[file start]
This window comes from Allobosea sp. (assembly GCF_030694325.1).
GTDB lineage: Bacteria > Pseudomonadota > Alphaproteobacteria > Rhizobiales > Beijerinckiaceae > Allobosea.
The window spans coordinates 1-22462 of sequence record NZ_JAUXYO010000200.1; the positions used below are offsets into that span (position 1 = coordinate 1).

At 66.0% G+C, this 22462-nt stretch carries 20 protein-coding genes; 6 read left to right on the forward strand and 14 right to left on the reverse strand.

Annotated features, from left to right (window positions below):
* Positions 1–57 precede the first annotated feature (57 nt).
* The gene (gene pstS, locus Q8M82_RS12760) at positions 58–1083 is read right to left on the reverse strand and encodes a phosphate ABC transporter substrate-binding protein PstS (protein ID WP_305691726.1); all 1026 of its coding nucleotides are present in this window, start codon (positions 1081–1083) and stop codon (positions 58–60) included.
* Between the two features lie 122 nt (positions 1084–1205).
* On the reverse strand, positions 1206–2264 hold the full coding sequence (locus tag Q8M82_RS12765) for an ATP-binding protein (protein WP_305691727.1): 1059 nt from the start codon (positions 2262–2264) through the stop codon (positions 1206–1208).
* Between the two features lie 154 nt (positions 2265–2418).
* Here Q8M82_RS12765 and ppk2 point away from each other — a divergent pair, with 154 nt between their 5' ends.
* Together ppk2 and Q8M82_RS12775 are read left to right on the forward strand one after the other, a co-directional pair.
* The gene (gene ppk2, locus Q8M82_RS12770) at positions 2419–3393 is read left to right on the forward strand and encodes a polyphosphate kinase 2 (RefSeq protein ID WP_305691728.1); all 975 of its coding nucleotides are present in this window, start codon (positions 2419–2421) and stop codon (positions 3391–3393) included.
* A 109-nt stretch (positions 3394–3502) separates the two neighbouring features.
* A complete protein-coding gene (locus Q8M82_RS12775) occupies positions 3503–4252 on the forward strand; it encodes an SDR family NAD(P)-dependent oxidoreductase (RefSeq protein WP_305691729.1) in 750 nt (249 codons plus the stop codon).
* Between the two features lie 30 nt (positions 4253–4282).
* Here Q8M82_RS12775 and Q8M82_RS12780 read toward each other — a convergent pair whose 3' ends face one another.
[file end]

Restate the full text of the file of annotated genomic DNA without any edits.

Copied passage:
This window comes from Allobosea sp. (assembly GCF_030694325.1).
GTDB lineage: Bacteria > Pseudomonadota > Alphaproteobacteria > Rhizobiales > Beijerinckiaceae > Allobosea.
The window spans coordinates 1-22462 of sequence record NZ_JAUXYO010000200.1; the positions used below are offsets into that span (position 1 = coordinate 1).

At 66.0% G+C, this 22462-nt stretch carries 20 protein-coding genes; 6 read left to right on the forward strand and 14 right to left on the reverse strand.

Annotated features, from left to right (window positions below):
* Positions 1–57 precede the first annotated feature (57 nt).
* The gene (gene pstS, locus Q8M82_RS12760) at positions 58–1083 is read right to left on the reverse strand and encodes a phosphate ABC transporter substrate-binding protein PstS (protein ID WP_305691726.1); all 1026 of its coding nucleotides are present in this window, start codon (positions 1081–1083) and stop codon (positions 58–60) included.
* Between the two features lie 122 nt (positions 1084–1205).
* On the reverse strand, positions 1206–2264 hold the full coding sequence (locus tag Q8M82_RS12765) for an ATP-binding protein (protein WP_305691727.1): 1059 nt from the start codon (positions 2262–2264) through the stop codon (positions 1206–1208).
* Between the two features lie 154 nt (positions 2265–2418).
* Here Q8M82_RS12765 and ppk2 point away from each other — a divergent pair, with 154 nt between their 5' ends.
* Together ppk2 and Q8M82_RS12775 are read left to right on the forward strand one after the other, a co-directional pair.
* The gene (gene ppk2, locus Q8M82_RS12770) at positions 2419–3393 is read left to right on the forward strand and encodes a polyphosphate kinase 2 (RefSeq protein ID WP_305691728.1); all 975 of its coding nucleotides are present in this window, start codon (positions 2419–2421) and stop codon (positions 3391–3393) included.
* A 109-nt stretch (positions 3394–3502) separates the two neighbouring features.
* A complete protein-coding gene (locus Q8M82_RS12775) occupies positions 3503–4252 on the forward strand; it encodes an SDR family NAD(P)-dependent oxidoreductase (RefSeq protein WP_305691729.1) in 750 nt (249 codons plus the stop codon).
* Between the two features lie 30 nt (positions 4253–4282).
* Here Q8M82_RS12775 and Q8M82_RS12780 read toward each other — a convergent pair whose 3' ends face one another.